Overflowing Cells


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Think and act in a safe manner. Always disconnect power and use a lockout before you work on the E-coat system, or any of the related subsystems. Observe any confined space conditions. Use the appropriate safety equipment and clothing for the task. Please carefully read all the instructions listed below to familiarize yourself with the project before attempting to perform any of the work.

Required Materials

Required Tools



It is important to check the fluid level in an E-coat system anolyte tank on a regular basis. Variations in the fluid level can indicate a problem at some point in the anolyte system and, more importantly, can impair overall system performance. There may be several causes for a fluid level that is either too high or too low. One possible cause of low anolyte level – an overflowing Cell – is addressed in this Bulletin. Because the condition often is periodic, it may be difficult to identify an overflowing Cell. Clues include : rust on the strut channel or on the metal clamps that hold the Cell in place; a brown stain on the neck of the Cell or on the membrane’s protective wrap; or fluid that is flowing freely from the top of the Cell. Once the culprit is identified, the task turns to identifying why the Cell is overflowing. The problem could be with the return tubing, electrode tab, or nozzle. Or quite simply, the problem could be that there’s too much fluid flowing into the Cell from the Supply Manifold. The chart below lists possible causes and recommended remedies:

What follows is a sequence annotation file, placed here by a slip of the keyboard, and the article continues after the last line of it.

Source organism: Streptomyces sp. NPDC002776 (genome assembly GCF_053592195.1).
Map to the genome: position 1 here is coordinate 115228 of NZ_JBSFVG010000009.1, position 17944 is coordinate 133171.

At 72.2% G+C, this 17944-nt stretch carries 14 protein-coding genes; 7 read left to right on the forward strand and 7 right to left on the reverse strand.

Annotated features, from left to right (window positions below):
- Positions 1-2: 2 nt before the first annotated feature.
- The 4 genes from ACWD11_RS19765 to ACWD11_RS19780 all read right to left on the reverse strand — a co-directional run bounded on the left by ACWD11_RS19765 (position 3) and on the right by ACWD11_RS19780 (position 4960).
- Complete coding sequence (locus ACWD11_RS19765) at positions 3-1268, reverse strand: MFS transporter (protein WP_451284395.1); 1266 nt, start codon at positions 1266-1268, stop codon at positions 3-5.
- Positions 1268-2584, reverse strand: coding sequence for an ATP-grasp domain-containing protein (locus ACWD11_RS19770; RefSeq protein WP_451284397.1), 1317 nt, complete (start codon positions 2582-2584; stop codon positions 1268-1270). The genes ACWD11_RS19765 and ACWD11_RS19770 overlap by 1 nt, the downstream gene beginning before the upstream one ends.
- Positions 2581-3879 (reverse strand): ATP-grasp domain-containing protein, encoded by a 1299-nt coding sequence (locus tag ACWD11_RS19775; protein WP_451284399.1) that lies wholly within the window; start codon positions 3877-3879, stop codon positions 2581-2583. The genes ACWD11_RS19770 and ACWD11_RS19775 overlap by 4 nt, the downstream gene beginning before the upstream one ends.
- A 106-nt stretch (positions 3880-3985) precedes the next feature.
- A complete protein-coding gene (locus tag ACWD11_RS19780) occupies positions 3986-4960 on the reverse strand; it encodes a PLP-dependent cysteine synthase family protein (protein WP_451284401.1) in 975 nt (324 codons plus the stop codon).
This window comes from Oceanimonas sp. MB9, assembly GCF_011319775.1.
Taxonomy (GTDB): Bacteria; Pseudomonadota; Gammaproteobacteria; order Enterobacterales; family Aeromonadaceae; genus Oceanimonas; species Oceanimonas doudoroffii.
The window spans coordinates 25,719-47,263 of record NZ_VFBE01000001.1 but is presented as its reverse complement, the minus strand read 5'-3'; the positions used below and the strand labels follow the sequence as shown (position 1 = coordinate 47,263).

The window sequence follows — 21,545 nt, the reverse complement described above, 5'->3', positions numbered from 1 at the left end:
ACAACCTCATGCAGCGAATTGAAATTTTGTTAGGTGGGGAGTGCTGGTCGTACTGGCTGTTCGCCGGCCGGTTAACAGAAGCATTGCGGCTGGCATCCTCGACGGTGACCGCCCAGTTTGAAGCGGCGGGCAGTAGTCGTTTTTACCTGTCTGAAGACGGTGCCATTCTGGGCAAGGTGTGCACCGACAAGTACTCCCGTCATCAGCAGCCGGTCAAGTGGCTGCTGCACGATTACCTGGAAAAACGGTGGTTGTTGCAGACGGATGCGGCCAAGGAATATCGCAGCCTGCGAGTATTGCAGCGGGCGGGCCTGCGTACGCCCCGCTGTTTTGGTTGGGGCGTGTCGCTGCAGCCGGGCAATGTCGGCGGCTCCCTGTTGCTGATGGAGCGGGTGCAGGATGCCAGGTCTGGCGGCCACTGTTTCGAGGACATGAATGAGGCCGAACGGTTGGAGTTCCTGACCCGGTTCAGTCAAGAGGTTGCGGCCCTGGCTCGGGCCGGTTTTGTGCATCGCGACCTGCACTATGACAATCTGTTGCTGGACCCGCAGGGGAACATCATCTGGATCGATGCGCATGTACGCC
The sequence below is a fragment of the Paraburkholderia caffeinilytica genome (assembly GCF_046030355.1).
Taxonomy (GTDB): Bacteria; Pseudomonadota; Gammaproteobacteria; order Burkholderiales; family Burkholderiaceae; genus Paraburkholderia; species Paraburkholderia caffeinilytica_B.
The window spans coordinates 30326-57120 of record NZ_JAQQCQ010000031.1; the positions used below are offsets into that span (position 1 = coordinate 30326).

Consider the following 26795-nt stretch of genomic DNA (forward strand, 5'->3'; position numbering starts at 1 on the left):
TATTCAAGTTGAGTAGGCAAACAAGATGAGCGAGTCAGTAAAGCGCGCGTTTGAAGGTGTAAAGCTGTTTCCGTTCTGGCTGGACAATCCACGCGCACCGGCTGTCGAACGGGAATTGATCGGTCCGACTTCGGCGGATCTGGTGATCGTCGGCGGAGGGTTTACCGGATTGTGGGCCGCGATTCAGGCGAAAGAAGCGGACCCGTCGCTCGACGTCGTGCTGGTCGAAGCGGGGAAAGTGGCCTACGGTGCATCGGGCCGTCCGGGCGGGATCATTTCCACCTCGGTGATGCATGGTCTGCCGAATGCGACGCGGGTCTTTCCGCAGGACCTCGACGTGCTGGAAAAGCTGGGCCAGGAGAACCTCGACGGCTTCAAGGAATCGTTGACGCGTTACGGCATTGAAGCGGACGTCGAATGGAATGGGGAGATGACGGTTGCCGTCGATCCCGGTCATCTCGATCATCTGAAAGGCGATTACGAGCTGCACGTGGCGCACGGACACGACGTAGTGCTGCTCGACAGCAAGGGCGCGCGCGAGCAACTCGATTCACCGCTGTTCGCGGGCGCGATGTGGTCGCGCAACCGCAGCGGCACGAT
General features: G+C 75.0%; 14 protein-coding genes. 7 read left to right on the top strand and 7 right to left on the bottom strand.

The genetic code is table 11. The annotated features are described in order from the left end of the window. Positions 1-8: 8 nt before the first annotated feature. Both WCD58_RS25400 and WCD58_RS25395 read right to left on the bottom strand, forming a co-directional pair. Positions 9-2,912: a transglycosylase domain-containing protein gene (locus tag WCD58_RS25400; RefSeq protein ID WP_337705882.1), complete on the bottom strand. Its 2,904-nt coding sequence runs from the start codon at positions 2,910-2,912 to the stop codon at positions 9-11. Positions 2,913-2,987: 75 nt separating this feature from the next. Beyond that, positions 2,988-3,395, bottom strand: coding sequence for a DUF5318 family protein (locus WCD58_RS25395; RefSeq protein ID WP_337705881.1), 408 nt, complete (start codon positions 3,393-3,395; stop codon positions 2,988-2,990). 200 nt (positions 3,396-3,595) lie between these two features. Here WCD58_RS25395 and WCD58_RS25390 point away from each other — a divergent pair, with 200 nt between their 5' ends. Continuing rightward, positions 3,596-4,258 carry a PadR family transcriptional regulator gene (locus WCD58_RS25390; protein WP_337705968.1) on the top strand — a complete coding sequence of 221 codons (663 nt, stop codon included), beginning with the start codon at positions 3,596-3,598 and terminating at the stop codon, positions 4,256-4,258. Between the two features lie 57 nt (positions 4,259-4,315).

Cause Remedy

Plastic tie wrap is secured around the tubing and is too tight.

Remove plastic tie wrap.

Blocked Return Tubing Overflow Nozzle

Remove the return tubing from the Cell. Use a screwdriver to clear any obstructions from inside the return nozzle.

Vacuum Lock in the Return Manifold

To eliminate the vacuum, add a breather standpipe or increase the size of the vent opening in the return manifold.

Electrode Tab Blocking Return Tubing Overflow Nozzle

Twist the electrode tab so that its flat side is not blocking the nozzle.

Return Tubing is kinked

Cut new lengths of return tubing if kinks cannot be straightened.

Return Tubing is stuck too far into manifold

Remove the tubing from the manifold, and cut its end at a 45 degree angle. Replace tubing, making sure that it sticks in only one or two inches.

Too much fluid flowing into Cell

Close individual Cell valve as necessary to lower desired flow rate.






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